Software patents are increasingly a challenging subject. Red Hat and Novell recently won a court battle over alleged patent infringement over user interface patents. This served to invalidate three patents. The key question is whether software patents help or hurt the IT industry.
Here's how Red Hat's describes this win
Red Hat, Inc. (NYSE: RHT), the world's leading provider of open source solutions, announced that today a jury in federal court in Marshall, Texas, returned a verdict in favor of Red Hat, Inc. and Novell, Inc. in a case alleging patent infringement brought by IP Innovation LLC, a subsidiary of Acacia Research Corporation and Technology Licensing Corporation.
The patents at issue were found to be invalid and worthless.
Novell, by the way, appears not to have commented on this win in a press release. Update: One of Novell's PR representatives contacted me. He agreed that Novell hadn't sent out a release on this topic. They did, on the other hand, publish something on their PR blog about this (see http://www.novell.com/prblogs/?p=2406 for more information.)
As an aside, this approach to releasing information doesn't work very well unless all of the intended recipients come around and visit the blog from time to time. Since we're tracking well over 100 virtualization suppliers and well over 200 cloud computing suppliers, visiting all of their blogs would be a huge investment in time and effort
While protecting intellectual property is important and I'm not at all opposed to individuals or companies earning money through their innovation and hard work, I'm not at all sure applying the concept of patents, a concept originally meant to protect mechanical processes, to software is a good thing. Software is inherently different than a mechanical process.
Having been a software engineer, I know that often there are many different ways to implement the same concept. I've implemented similar functions in APL, COBOL, Datatrieve, Dibol, LISP, FORTRAN, MUMPS, PL/I and quite a few other languages which could be described as merely footnotes in the history of IT. The only thing shared by these different pieces of code was a common need. This is quite a bit different from building a set of cogs, levers and the like to implement something.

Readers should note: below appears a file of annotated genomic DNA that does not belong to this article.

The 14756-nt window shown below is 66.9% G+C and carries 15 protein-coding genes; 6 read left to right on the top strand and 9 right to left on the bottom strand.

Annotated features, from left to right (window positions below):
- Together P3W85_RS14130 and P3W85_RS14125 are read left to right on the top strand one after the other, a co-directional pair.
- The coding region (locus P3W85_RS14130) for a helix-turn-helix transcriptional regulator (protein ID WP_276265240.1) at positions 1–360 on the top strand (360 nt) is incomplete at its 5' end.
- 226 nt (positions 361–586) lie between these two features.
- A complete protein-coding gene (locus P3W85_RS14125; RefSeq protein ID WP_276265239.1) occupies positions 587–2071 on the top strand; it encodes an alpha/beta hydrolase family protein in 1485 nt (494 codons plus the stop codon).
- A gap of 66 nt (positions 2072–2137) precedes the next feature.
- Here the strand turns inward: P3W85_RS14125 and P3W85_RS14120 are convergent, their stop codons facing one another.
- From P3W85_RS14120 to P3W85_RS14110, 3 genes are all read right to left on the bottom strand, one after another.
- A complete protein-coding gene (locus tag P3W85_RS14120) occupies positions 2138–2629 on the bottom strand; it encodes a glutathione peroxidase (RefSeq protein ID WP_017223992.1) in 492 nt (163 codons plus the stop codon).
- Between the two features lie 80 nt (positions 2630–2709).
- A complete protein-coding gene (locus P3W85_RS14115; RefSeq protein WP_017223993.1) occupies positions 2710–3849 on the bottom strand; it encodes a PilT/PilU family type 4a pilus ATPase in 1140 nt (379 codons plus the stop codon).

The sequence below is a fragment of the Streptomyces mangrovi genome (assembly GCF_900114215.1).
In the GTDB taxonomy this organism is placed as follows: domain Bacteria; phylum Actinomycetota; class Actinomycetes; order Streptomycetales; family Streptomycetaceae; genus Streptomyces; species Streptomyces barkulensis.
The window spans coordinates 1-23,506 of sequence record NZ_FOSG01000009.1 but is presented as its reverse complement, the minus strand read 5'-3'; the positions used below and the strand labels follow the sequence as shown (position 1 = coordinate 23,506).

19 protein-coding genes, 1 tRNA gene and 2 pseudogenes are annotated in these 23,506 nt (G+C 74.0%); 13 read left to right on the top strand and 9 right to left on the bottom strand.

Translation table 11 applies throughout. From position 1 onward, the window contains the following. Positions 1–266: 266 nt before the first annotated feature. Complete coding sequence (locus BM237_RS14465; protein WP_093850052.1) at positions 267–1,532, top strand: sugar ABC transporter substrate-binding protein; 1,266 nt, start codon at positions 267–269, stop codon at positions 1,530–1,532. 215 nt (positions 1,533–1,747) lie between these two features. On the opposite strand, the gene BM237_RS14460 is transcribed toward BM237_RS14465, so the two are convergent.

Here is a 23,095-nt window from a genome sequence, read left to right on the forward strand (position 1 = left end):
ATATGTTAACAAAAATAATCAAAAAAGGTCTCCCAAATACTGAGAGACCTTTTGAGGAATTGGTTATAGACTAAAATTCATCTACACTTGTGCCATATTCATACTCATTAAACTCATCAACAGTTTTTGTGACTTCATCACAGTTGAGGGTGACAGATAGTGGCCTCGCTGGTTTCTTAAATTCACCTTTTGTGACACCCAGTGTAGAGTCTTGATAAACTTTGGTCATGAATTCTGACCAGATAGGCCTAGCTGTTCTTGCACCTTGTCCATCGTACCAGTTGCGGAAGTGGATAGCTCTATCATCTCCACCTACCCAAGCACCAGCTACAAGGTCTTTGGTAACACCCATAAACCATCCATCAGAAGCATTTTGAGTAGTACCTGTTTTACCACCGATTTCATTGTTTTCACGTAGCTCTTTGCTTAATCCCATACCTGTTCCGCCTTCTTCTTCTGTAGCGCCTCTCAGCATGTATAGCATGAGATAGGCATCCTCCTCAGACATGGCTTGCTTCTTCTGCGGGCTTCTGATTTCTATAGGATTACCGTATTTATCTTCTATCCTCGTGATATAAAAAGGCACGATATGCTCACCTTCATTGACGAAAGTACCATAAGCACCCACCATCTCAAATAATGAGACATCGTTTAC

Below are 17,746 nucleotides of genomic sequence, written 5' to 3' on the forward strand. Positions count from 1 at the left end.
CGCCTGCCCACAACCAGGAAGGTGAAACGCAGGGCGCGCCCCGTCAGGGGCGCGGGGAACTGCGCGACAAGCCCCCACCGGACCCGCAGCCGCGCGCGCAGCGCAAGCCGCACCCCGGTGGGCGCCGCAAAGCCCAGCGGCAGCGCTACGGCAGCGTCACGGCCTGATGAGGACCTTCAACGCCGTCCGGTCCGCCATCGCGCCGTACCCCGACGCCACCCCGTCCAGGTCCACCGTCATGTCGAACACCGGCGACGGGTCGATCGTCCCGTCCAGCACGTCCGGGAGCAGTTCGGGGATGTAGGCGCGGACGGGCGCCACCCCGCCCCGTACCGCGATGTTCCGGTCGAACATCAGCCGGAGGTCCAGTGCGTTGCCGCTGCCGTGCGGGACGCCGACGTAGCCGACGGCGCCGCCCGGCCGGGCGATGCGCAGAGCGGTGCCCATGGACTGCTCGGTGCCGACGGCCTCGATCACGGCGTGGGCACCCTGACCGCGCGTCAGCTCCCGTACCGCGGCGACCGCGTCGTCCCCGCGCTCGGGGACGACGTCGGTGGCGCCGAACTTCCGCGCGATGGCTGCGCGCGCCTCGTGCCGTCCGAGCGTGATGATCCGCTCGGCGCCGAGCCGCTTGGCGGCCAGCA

The problem faced by developers today is that if a company or an individual wins a patent for one approach, that patent can be used as a basis for a legal attack on anyone else attempting to implement a similar function even if no code was shared between the solutions.
Since I'm no attorney, I won't attempt to discuss legal theories about why patenting software is either good or bad. I can comment that they appear to be used by some companies in an attempt to grab a slice of another company or individual's "financial pie" even though it was prepared using different ingredients, baked in a different kitchen and served using totally different dishes.
I'm happy to see it when one of those other chefs is vindicated in court. I have to wonder, however, if the industry is being served well when those chefs have to take time out of their busy schedule and invest their funds in protecting their own recipes from those who have decided that "all your recipes are belong to us."